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Compare Electricity Providers

Prior to electricity deregulation in select areas of the United States, the electricity that powered homes and businesses came from the utility company and customers could not compare electricity providers. With electricity deregulation continuing to expand and electricity providers in the mix, residents and businesses should be sure to understand where their electricity comes from, how it’s delivered, and how the cost is divided.

Electric Service Basics

Electric service is made up of three separate parts, collectively referred to as the “electrical grid”:

  • Generation – Generation is the production of electricity by power plants
  • Transmission– Transmission is the movement of electricity from the point of origin to a distribution system
  • Distribution– Distribution is the delivery of electricity to customers’ homes or businesses by utility companies

Prior to electricity deregulation, power was supplied by regional utility monopolies that could own and operate all three parts of electric service. In response to a growing demand for competition in the industry, spurred by the success of deregulation in the airline and telecommunications industries, Congress passed the National Energy Policy Act in 1992 which created wholesale electric markets that allow for open access of generation.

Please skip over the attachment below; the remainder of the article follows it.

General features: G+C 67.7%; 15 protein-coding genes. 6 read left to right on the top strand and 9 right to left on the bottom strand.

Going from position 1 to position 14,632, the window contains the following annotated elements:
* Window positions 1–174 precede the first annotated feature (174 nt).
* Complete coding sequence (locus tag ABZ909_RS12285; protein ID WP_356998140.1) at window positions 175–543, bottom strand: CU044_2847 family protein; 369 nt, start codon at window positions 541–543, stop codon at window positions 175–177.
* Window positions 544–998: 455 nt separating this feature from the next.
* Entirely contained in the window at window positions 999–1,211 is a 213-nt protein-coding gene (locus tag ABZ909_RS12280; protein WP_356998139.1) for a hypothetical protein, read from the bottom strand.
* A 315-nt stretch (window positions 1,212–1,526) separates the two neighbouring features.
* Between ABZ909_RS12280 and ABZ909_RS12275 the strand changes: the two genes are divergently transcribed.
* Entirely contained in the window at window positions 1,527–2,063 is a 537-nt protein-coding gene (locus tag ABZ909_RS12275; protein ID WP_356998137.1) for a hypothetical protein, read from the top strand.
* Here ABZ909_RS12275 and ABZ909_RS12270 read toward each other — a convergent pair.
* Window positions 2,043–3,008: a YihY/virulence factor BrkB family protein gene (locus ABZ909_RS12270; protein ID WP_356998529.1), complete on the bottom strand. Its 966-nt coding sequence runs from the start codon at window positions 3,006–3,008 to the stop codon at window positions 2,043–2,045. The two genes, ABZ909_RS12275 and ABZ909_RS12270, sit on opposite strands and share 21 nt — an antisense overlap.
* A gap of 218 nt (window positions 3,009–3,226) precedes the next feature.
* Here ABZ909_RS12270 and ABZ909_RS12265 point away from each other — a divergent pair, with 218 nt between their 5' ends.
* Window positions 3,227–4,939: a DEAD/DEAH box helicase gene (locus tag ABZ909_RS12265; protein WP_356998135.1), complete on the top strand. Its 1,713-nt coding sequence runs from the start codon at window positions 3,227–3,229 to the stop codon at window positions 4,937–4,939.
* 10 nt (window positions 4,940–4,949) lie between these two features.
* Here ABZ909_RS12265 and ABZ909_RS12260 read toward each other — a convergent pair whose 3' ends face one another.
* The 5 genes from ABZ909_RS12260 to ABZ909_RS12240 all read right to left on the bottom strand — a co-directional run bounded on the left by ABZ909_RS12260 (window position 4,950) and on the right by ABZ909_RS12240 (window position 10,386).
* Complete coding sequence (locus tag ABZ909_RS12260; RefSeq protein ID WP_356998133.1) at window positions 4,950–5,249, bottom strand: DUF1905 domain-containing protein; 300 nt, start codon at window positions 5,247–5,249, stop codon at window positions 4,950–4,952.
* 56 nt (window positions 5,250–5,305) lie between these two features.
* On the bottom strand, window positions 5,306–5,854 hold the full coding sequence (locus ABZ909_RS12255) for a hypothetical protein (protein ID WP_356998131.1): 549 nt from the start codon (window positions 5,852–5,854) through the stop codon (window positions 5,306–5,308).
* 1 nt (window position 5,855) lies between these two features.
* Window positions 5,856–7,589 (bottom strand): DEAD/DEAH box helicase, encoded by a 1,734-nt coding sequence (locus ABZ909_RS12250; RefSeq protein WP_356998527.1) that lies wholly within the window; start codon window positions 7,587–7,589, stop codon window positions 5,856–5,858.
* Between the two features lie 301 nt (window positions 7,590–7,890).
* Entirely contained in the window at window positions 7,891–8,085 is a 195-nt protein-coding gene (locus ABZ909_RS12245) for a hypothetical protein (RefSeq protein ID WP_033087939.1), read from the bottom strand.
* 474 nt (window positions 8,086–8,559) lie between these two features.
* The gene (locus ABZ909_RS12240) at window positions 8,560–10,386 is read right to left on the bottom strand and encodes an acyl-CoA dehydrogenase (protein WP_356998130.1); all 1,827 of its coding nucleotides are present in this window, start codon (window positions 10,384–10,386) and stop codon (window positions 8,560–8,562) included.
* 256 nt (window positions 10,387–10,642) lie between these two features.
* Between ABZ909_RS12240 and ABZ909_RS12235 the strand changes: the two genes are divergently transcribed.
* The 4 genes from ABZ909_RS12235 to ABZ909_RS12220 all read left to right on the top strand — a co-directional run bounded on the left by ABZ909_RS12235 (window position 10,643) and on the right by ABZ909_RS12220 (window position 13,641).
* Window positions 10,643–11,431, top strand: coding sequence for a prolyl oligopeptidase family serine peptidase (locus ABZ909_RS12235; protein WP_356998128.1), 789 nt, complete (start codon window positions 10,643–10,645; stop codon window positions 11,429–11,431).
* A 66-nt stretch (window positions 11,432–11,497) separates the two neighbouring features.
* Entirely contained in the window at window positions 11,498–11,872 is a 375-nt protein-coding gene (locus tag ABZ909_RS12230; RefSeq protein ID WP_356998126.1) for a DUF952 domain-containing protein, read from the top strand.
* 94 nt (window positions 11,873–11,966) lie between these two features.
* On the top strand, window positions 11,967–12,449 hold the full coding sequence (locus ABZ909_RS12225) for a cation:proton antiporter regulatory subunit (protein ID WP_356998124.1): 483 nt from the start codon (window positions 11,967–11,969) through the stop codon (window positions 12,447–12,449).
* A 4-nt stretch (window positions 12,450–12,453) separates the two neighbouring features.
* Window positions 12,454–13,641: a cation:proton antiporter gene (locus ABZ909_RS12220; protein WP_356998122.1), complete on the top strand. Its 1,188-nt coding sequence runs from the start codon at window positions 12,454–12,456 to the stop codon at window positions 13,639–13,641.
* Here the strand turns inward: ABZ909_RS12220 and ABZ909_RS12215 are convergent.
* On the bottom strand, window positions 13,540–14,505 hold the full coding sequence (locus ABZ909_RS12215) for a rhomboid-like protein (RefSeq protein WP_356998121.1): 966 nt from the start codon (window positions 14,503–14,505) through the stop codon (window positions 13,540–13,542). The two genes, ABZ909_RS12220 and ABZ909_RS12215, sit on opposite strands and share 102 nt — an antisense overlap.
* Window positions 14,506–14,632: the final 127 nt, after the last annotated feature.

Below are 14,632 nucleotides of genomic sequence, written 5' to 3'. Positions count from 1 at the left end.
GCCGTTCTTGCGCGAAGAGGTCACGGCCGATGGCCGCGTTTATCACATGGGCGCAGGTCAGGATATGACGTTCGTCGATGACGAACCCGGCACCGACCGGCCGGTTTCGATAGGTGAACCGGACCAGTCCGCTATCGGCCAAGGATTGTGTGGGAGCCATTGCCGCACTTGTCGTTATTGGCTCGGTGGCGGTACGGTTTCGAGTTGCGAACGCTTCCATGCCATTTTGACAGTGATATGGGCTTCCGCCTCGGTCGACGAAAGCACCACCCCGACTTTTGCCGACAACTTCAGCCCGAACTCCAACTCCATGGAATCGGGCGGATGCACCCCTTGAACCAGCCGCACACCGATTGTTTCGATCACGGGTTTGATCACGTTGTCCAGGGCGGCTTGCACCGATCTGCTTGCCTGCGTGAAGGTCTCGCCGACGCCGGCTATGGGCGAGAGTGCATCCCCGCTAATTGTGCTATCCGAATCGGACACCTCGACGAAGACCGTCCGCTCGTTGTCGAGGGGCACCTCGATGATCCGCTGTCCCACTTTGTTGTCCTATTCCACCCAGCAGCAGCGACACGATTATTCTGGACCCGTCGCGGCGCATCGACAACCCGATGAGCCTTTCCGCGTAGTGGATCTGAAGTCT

Similarly,  in the 1996 Order 888 from the Federal Energy Regulatory Commission required utilities to open their transmission lines to competitors. This opened the door for states to pursue deregulation, and nearly half have done so.

Retail Electricity Providers

Going back to the three components of the electric grid, customers in deregulated areas can choose who supplies their electricity. This is different from the distribution, transmission, and generation of electricity.

Generally, the generation of electricity is unrelated to anything on your bill. Power plant companies generate electricity and sell it to utilities as well as retail electricity providers in deregulated areas. The electricity is then resold to you, the customer. Transmission and distribution is taken care of and charged to you by your utility, regardless of what company supplies the electricity. These charges are separate from the supply portion of your bill.

How to Compare Electricity Providers

Deregulation allows you to choose from a variety of retail electricity providers, much like you’d shop around for a telephone or internet provider. When choosing an electricity provider, the process is completely hassle-free. You will not have any service interruptions, your electricity will still be just as reliable as before, and your monthly bill will continue to arrive. If your power goes out, your utility will still be the one to call. The only change will be under the supply portion of your bill. There, you will see the provider you selected and the rate you approved.

In deregulated areas of the country, competing retail electricity providers offer a range of packages for residential consumers. Plans may have fixed- or variable-rates, may have terms that last from one month to two years, and may include partial or 100% renewable electricity.

Deregulated areas can be found in all or parts of Connecticut, Illinois, New HampshireGeorgia, Ohio, Pennsylvania, New York, New Jersey, Maryland, Massachussetts, Rhode Island, and Texas.

For more information on a particular provider, choose from one of the many electricity providers listed on the right side of this page.

Ready to make the switch? Enter your ZIP Code to compare providers and rates in your area!